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- Sex scandals are consuming the K-pop industry Thursday 5:44 PM
- Trump supporters are abandoning Fox News over network’s latest hire Thursday 5:20 PM
- QAnon is attacking a random woman in a disturbing and dangerous way Thursday 4:59 PM
- Google celebrates Bach with AI-powered, music-making doodle Thursday 4:53 PM
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- Hundreds of millions of Facebook passwords were accessible to employees Thursday 12:55 PM
- ‘Bitch I’m Bella Thorne’ morphs into TikTok dyslexia meme Thursday 12:17 PM
- Marvel is auctioning props and costumes from Netflix’s ‘Defenders’ franchise Thursday 12:12 PM
- Net neutrality advocates plan online watch party for the ‘Save the Internet’ Act Thursday 12:01 PM
- Tim Cook turns his iPad meme into an AirPod meme Thursday 11:46 AM
- Auschwitz Memorial asks visitors to stop taking playful photos at Holocaust site Thursday 11:33 AM
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Jeb Bush hates net neutrality, doesn’t understand what it means
We finally have his opinion
Speaking Saturday to conservative voters at an Iowa pizza joint—though no, he isn’t officially running for president yet—Bush fielded questions on a number of topics. Among them was net neutrality, the concept that Internet service providers can’t provide special service to certain websites, a practice that could crowd out startups and one that activists say undermines the very foundation of Internet equality.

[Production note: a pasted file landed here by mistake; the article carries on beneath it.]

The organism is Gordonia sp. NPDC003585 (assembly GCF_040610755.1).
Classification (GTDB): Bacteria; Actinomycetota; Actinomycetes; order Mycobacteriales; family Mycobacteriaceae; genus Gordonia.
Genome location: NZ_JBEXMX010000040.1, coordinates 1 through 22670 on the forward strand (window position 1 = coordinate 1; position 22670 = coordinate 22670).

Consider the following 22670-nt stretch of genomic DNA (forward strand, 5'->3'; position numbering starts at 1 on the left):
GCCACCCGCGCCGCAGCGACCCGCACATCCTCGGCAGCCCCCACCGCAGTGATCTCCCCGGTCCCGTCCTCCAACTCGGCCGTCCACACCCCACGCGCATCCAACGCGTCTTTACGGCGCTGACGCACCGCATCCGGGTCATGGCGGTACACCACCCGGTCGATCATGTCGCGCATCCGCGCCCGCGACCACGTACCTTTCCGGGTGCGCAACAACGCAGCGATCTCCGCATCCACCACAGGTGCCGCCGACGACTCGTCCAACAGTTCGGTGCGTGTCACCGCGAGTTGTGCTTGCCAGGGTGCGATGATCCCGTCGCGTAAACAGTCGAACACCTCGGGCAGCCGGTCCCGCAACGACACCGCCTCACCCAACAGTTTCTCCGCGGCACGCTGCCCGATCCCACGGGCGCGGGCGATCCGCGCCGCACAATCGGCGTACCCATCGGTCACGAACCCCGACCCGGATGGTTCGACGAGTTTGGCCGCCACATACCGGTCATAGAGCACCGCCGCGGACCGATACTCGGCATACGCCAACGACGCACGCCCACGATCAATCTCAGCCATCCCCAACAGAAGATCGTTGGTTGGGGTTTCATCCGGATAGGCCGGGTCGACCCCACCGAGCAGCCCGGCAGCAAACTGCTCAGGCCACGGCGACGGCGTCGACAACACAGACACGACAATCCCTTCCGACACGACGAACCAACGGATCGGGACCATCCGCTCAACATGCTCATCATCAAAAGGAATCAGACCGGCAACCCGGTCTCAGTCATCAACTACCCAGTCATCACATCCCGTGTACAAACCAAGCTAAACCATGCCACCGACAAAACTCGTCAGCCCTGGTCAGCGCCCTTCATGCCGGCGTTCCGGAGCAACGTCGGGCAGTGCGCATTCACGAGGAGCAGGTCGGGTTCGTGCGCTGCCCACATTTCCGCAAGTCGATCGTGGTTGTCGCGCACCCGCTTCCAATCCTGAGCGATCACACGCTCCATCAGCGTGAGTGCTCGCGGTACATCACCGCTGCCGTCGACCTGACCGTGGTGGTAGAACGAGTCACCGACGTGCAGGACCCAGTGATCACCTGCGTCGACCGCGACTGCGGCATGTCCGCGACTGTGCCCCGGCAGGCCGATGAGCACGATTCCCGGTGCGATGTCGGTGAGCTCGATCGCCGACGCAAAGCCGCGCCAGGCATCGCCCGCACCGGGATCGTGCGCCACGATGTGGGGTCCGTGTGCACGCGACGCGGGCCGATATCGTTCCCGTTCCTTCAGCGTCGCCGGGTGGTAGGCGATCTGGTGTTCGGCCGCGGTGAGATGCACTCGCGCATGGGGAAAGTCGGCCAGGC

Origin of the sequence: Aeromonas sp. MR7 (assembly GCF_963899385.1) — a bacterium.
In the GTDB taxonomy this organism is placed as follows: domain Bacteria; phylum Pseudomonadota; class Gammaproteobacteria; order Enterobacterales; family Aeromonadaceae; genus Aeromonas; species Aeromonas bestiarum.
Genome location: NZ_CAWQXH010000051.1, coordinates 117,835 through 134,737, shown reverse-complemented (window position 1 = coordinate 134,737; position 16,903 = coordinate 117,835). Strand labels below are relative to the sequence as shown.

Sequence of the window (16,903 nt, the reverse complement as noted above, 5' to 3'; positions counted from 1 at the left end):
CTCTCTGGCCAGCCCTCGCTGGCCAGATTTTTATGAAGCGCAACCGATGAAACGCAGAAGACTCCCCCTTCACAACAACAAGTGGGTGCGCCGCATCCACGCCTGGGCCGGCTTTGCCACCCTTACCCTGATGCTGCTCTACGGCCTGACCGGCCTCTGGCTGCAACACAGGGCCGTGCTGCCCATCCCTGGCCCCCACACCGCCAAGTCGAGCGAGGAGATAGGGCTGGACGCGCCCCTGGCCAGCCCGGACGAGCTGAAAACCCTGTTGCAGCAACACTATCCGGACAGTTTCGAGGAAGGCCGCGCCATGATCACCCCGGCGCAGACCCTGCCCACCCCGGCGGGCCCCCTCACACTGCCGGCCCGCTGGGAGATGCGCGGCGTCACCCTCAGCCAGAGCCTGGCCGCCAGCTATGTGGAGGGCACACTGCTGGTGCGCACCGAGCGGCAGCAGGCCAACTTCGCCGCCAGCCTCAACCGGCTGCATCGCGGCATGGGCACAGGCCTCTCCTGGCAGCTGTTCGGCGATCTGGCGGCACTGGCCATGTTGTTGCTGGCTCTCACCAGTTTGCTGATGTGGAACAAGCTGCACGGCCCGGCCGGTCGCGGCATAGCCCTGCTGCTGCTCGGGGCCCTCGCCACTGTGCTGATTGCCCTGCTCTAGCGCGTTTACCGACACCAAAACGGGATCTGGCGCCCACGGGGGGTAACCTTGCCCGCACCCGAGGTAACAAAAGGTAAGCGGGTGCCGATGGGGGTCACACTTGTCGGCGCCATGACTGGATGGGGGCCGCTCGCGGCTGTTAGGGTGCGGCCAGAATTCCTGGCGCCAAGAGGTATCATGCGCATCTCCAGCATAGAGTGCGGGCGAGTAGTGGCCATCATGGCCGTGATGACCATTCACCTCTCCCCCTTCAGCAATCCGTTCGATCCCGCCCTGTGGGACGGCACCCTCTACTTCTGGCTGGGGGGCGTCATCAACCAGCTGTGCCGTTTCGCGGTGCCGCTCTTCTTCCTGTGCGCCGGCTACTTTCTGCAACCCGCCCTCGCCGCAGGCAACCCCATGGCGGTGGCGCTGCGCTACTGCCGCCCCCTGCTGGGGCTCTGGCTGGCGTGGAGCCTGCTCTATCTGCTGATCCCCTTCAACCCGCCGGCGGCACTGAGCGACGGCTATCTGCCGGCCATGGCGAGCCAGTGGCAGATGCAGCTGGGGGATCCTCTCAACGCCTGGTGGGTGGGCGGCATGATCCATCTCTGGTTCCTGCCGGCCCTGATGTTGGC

“It’s not going to be good for consumers. It’s certainly not going to be good for innovation,” Bush said, contradicting the opinions of Internet-freedom and consumer-rights advocates and echoing ISPs’ longstanding arguments.
Bush seemed to particularly dislike that the Federal Communication Commission recently reclassified the Internet with the authority provided to it under Title II of the Communications Act, a law that passed in 1934 and was updated in 1996.
“The idea of regulating access to the Internet with a 1934 law is one of the craziest ideas I’ve ever heard,” he said.
Contrary to Bush’s implication, net neutrality does not affect individuals’ access to the Internet at all, although that’s not something you’d learn from net neutrality opponents’ videos.
Photo via The World Affairs Council/Flickr (CC BY 2.0) | Remix by Max Fleishman
A former senior politics reporter for the Daily Dot, Kevin Collier focuses on privacy, cybersecurity, and issues of importance to the open internet. Since leaving the Daily Dot in March 2016, he has served as a reporter for Vocativ and a cybersecurity correspondent for BuzzFeed.